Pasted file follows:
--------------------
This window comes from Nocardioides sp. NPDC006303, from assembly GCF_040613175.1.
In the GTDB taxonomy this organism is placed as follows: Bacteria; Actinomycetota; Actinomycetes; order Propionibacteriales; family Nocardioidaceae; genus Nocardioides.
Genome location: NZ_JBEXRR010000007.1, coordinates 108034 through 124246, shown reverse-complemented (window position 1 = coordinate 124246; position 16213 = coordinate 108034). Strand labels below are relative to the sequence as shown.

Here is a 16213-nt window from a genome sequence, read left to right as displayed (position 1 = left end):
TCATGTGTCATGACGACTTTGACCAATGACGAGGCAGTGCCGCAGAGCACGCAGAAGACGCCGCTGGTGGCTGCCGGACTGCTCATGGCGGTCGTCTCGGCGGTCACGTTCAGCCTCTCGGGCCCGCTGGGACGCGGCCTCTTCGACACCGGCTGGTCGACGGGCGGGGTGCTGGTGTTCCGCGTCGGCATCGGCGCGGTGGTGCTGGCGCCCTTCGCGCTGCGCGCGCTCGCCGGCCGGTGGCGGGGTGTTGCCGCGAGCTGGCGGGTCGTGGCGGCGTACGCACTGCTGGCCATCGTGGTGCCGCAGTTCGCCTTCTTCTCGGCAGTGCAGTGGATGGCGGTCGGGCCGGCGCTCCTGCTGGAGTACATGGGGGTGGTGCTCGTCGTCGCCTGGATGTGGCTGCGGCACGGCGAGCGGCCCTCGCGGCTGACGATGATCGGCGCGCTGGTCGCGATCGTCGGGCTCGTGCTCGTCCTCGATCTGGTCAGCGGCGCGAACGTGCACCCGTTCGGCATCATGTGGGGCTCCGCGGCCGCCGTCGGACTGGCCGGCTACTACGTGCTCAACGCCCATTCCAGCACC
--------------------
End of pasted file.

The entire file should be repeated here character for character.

This window comes from Nocardioides sp. NPDC006303, from assembly GCF_040613175.1.
In the GTDB taxonomy this organism is placed as follows: Bacteria; Actinomycetota; Actinomycetes; order Propionibacteriales; family Nocardioidaceae; genus Nocardioides.
Genome location: NZ_JBEXRR010000007.1, coordinates 108034 through 124246, shown reverse-complemented (window position 1 = coordinate 124246; position 16213 = coordinate 108034). Strand labels below are relative to the sequence as shown.

Here is a 16213-nt window from a genome sequence, read left to right as displayed (position 1 = left end):
TCATGTGTCATGACGACTTTGACCAATGACGAGGCAGTGCCGCAGAGCACGCAGAAGACGCCGCTGGTGGCTGCCGGACTGCTCATGGCGGTCGTCTCGGCGGTCACGTTCAGCCTCTCGGGCCCGCTGGGACGCGGCCTCTTCGACACCGGCTGGTCGACGGGCGGGGTGCTGGTGTTCCGCGTCGGCATCGGCGCGGTGGTGCTGGCGCCCTTCGCGCTGCGCGCGCTCGCCGGCCGGTGGCGGGGTGTTGCCGCGAGCTGGCGGGTCGTGGCGGCGTACGCACTGCTGGCCATCGTGGTGCCGCAGTTCGCCTTCTTCTCGGCAGTGCAGTGGATGGCGGTCGGGCCGGCGCTCCTGCTGGAGTACATGGGGGTGGTGCTCGTCGTCGCCTGGATGTGGCTGCGGCACGGCGAGCGGCCCTCGCGGCTGACGATGATCGGCGCGCTGGTCGCGATCGTCGGGCTCGTGCTCGTCCTCGATCTGGTCAGCGGCGCGAACGTGCACCCGTTCGGCATCATGTGGGGCTCCGCGGCCGCCGTCGGACTGGCCGGCTACTACGTGCTCAACGCCCATTCCAGCACC